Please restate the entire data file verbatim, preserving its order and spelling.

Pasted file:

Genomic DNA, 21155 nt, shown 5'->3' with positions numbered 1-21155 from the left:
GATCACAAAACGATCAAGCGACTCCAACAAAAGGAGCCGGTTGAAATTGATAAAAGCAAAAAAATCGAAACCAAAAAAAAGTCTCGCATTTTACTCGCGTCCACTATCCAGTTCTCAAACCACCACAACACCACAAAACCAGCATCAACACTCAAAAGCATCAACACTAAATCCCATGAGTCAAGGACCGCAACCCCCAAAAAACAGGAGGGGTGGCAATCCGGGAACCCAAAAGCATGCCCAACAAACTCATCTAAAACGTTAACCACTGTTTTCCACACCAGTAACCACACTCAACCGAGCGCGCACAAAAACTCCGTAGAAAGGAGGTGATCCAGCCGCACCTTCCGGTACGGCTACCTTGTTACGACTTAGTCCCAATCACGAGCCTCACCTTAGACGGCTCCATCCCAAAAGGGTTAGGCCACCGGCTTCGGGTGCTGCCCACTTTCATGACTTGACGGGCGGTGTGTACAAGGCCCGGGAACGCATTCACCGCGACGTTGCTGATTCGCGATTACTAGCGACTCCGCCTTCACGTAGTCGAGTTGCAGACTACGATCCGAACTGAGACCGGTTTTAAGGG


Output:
Genomic DNA, 21155 nt, shown 5'->3' with positions numbered 1-21155 from the left:
GATCACAAAACGATCAAGCGACTCCAACAAAAGGAGCCGGTTGAAATTGATAAAAGCAAAAAAATCGAAACCAAAAAAAAGTCTCGCATTTTACTCGCGTCCACTATCCAGTTCTCAAACCACCACAACACCACAAAACCAGCATCAACACTCAAAAGCATCAACACTAAATCCCATGAGTCAAGGACCGCAACCCCCAAAAAACAGGAGGGGTGGCAATCCGGGAACCCAAAAGCATGCCCAACAAACTCATCTAAAACGTTAACCACTGTTTTCCACACCAGTAACCACACTCAACCGAGCGCGCACAAAAACTCCGTAGAAAGGAGGTGATCCAGCCGCACCTTCCGGTACGGCTACCTTGTTACGACTTAGTCCCAATCACGAGCCTCACCTTAGACGGCTCCATCCCAAAAGGGTTAGGCCACCGGCTTCGGGTGCTGCCCACTTTCATGACTTGACGGGCGGTGTGTACAAGGCCCGGGAACGCATTCACCGCGACGTTGCTGATTCGCGATTACTAGCGACTCCGCCTTCACGTAGTCGAGTTGCAGACTACGATCCGAACTGAGACCGGTTTTAAGGG